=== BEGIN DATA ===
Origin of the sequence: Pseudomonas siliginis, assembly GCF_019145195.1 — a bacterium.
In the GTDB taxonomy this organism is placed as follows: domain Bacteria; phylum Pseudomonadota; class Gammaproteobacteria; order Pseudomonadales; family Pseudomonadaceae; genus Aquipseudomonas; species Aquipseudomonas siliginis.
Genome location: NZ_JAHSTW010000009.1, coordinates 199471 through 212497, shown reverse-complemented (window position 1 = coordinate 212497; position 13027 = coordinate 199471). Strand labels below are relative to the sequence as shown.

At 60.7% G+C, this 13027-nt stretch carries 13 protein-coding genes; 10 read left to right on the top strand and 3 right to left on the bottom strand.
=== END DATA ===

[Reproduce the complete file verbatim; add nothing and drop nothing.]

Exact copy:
Origin of the sequence: Pseudomonas siliginis, assembly GCF_019145195.1 — a bacterium.
In the GTDB taxonomy this organism is placed as follows: domain Bacteria; phylum Pseudomonadota; class Gammaproteobacteria; order Pseudomonadales; family Pseudomonadaceae; genus Aquipseudomonas; species Aquipseudomonas siliginis.
Genome location: NZ_JAHSTW010000009.1, coordinates 199471 through 212497, shown reverse-complemented (window position 1 = coordinate 212497; position 13027 = coordinate 199471). Strand labels below are relative to the sequence as shown.

At 60.7% G+C, this 13027-nt stretch carries 13 protein-coding genes; 10 read left to right on the top strand and 3 right to left on the bottom strand.